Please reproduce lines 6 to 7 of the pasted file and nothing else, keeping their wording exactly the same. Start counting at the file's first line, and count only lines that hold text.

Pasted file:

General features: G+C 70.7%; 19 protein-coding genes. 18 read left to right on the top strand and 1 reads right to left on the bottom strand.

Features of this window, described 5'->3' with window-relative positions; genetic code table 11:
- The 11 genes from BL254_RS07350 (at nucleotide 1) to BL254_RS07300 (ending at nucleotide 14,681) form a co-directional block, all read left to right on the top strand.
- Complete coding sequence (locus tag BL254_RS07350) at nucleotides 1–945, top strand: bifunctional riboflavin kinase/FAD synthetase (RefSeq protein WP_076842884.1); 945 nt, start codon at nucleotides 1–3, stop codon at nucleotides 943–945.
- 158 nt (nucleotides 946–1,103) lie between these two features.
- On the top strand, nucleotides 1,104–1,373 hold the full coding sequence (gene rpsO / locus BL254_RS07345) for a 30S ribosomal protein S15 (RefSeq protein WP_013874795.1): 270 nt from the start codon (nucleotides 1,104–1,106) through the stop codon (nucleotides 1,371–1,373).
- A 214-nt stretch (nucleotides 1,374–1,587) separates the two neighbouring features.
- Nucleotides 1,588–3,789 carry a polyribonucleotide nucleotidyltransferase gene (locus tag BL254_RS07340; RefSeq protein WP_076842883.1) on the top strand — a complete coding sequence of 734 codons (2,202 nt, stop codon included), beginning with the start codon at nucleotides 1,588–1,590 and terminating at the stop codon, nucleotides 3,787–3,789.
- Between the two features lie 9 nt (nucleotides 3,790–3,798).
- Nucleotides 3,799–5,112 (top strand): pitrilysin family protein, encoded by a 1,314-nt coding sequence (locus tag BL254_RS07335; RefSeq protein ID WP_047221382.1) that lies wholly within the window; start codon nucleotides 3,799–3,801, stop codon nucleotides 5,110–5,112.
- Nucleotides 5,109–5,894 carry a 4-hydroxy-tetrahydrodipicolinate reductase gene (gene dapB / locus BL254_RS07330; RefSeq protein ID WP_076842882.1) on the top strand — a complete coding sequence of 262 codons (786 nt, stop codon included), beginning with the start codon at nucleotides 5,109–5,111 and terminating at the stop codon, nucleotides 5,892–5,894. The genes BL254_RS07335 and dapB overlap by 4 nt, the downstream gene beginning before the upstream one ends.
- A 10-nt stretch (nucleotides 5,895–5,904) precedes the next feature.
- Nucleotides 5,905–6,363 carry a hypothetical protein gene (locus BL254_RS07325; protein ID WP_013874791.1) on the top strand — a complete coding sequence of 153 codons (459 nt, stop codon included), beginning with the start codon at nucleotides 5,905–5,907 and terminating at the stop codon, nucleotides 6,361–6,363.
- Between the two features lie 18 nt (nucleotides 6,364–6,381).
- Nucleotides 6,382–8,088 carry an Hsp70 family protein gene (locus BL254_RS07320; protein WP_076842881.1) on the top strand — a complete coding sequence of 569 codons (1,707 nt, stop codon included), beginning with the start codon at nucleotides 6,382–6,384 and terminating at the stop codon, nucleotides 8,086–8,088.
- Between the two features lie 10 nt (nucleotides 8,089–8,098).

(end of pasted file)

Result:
- On the top strand, nucleotides 1,104–1,373 hold the full coding sequence (gene rpsO / locus BL254_RS07345) for a 30S ribosomal protein S15 (RefSeq protein WP_013874795.1): 270 nt from the start codon (nucleotides 1,104–1,106) through the stop codon (nucleotides 1,371–1,373).
- A 214-nt stretch (nucleotides 1,374–1,587) separates the two neighbouring features.